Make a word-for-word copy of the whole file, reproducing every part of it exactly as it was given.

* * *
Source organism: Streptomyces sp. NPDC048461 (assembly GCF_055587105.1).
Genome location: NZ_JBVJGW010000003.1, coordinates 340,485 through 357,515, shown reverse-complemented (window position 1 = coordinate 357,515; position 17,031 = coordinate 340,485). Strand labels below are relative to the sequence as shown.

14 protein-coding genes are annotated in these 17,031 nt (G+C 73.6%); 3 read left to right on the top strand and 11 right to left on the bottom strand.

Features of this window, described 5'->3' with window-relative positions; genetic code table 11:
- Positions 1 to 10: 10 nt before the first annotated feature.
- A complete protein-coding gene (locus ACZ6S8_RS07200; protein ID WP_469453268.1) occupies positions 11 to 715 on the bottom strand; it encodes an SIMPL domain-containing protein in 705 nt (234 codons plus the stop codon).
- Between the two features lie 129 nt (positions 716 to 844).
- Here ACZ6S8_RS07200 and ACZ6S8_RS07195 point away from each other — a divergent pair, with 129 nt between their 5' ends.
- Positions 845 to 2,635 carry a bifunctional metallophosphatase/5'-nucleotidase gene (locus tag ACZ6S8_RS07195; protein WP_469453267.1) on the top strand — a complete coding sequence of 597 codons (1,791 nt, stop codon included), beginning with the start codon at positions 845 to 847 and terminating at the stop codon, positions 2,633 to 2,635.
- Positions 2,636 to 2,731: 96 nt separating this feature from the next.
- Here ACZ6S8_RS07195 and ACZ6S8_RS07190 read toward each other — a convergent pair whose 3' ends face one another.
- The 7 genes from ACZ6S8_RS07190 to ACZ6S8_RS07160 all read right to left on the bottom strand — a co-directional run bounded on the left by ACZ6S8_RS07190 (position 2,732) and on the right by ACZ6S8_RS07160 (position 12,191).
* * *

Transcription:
Source organism: Streptomyces sp. NPDC048461 (assembly GCF_055587105.1).
Genome location: NZ_JBVJGW010000003.1, coordinates 340,485 through 357,515, shown reverse-complemented (window position 1 = coordinate 357,515; position 17,031 = coordinate 340,485). Strand labels below are relative to the sequence as shown.

14 protein-coding genes are annotated in these 17,031 nt (G+C 73.6%); 3 read left to right on the top strand and 11 right to left on the bottom strand.

Features of this window, described 5'->3' with window-relative positions; genetic code table 11:
- Positions 1 to 10: 10 nt before the first annotated feature.
- A complete protein-coding gene (locus ACZ6S8_RS07200; protein ID WP_469453268.1) occupies positions 11 to 715 on the bottom strand; it encodes an SIMPL domain-containing protein in 705 nt (234 codons plus the stop codon).
- Between the two features lie 129 nt (positions 716 to 844).
- Here ACZ6S8_RS07200 and ACZ6S8_RS07195 point away from each other — a divergent pair, with 129 nt between their 5' ends.
- Positions 845 to 2,635 carry a bifunctional metallophosphatase/5'-nucleotidase gene (locus tag ACZ6S8_RS07195; protein WP_469453267.1) on the top strand — a complete coding sequence of 597 codons (1,791 nt, stop codon included), beginning with the start codon at positions 845 to 847 and terminating at the stop codon, positions 2,633 to 2,635.
- Positions 2,636 to 2,731: 96 nt separating this feature from the next.
- Here ACZ6S8_RS07195 and ACZ6S8_RS07190 read toward each other — a convergent pair whose 3' ends face one another.
- The 7 genes from ACZ6S8_RS07190 to ACZ6S8_RS07160 all read right to left on the bottom strand — a co-directional run bounded on the left by ACZ6S8_RS07190 (position 2,732) and on the right by ACZ6S8_RS07160 (position 12,191).